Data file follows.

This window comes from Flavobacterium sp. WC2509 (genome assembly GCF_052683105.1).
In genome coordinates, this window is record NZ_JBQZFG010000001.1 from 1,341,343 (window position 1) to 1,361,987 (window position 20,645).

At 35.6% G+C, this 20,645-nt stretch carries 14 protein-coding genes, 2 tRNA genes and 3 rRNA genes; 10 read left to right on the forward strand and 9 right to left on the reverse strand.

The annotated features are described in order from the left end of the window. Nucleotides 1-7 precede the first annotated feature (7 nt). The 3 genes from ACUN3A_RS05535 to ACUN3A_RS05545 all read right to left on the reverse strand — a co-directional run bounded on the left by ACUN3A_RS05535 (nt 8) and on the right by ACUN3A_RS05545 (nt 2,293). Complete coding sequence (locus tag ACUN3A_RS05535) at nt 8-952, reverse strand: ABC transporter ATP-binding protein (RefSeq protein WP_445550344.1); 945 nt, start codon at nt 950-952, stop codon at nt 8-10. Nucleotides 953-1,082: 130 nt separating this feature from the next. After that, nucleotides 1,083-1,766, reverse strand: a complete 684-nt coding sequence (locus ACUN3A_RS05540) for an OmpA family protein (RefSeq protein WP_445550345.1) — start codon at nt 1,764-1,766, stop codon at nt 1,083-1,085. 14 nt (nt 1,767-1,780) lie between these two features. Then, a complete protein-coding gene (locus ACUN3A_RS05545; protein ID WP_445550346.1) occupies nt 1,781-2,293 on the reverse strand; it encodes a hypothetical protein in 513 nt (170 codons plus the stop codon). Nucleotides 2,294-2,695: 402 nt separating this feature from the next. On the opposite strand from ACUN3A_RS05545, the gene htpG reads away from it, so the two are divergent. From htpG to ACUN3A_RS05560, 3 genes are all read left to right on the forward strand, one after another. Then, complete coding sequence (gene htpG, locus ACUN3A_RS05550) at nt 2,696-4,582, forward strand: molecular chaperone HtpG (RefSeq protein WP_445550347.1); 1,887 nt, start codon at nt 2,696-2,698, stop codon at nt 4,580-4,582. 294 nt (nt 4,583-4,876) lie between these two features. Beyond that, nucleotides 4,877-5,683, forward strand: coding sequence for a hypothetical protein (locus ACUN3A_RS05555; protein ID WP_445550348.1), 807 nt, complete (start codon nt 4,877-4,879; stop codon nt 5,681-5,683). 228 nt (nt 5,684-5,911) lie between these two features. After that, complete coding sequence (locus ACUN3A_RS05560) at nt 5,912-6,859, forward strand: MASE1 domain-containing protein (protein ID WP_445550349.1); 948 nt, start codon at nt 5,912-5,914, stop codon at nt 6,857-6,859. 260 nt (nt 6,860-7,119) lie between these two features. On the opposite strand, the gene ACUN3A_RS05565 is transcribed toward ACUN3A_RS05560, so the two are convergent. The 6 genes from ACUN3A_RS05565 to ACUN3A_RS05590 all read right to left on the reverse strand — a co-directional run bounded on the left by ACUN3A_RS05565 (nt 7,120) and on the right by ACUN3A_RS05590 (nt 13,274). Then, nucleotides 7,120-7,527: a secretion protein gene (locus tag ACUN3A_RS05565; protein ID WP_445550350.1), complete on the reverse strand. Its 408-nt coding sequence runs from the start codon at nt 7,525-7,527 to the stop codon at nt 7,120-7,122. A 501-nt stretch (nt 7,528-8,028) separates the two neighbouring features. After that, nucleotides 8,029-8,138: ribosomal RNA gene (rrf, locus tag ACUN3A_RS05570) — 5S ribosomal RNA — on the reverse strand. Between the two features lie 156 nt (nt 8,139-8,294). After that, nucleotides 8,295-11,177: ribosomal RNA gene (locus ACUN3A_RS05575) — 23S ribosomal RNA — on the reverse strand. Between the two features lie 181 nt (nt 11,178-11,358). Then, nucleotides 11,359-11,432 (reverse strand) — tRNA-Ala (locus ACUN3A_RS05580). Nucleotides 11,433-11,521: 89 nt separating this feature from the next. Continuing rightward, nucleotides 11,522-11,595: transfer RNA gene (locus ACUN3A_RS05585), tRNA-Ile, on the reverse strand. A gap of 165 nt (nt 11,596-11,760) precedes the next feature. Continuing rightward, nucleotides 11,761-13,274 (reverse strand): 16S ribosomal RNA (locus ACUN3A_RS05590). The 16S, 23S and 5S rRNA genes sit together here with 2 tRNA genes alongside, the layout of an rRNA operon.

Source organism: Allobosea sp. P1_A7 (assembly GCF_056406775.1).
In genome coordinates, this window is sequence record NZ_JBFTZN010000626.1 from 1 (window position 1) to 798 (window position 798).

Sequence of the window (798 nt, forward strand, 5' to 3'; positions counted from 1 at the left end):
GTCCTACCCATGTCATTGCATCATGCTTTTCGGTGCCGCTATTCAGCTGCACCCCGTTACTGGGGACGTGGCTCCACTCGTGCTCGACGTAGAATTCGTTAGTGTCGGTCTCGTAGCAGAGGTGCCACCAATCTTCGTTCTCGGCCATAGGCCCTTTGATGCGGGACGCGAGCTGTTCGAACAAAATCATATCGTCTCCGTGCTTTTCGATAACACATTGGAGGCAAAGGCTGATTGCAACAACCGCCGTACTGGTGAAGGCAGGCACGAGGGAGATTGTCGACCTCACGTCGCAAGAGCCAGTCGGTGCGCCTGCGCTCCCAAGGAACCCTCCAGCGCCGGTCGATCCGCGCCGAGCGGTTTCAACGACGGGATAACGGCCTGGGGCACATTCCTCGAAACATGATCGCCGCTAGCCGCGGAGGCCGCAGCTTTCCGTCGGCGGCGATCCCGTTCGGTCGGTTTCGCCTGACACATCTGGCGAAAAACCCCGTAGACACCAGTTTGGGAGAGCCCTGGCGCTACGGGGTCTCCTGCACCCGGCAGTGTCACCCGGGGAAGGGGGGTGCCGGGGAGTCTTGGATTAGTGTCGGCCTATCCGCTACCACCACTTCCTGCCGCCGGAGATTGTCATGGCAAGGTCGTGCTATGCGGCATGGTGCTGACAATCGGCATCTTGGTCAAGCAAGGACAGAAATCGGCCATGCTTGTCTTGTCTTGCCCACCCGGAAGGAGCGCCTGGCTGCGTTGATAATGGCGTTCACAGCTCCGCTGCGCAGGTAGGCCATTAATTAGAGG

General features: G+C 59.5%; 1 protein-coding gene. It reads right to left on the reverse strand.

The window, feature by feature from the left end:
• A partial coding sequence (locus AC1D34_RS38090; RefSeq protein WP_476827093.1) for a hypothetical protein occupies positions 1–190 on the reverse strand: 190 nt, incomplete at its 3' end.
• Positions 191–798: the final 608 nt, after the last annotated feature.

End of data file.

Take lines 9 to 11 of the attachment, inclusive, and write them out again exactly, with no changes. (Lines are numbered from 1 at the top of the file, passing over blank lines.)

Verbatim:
General features: G+C 59.5%; 1 protein-coding gene. It reads right to left on the reverse strand.

The window, feature by feature from the left end:
• A partial coding sequence (locus AC1D34_RS38090; RefSeq protein WP_476827093.1) for a hypothetical protein occupies positions 1–190 on the reverse strand: 190 nt, incomplete at its 3' end.